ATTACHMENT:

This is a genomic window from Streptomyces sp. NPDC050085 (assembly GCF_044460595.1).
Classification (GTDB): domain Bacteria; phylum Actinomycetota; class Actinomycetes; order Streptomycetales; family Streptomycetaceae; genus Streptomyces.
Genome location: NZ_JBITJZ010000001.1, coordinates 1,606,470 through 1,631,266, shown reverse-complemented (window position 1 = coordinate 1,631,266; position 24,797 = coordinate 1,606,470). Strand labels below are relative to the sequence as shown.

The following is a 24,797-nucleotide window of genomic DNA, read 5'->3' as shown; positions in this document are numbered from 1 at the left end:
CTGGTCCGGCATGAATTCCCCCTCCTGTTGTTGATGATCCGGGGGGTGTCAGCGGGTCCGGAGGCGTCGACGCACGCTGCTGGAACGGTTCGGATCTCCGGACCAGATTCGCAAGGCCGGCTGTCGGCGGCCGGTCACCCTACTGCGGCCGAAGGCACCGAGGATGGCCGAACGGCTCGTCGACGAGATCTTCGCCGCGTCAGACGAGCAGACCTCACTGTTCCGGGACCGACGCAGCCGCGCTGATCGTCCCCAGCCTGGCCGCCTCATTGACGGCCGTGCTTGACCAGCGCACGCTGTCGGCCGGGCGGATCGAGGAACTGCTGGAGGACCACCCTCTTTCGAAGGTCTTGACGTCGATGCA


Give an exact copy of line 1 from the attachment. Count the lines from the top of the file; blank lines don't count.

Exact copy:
This is a genomic window from Streptomyces sp. NPDC050085 (assembly GCF_044460595.1).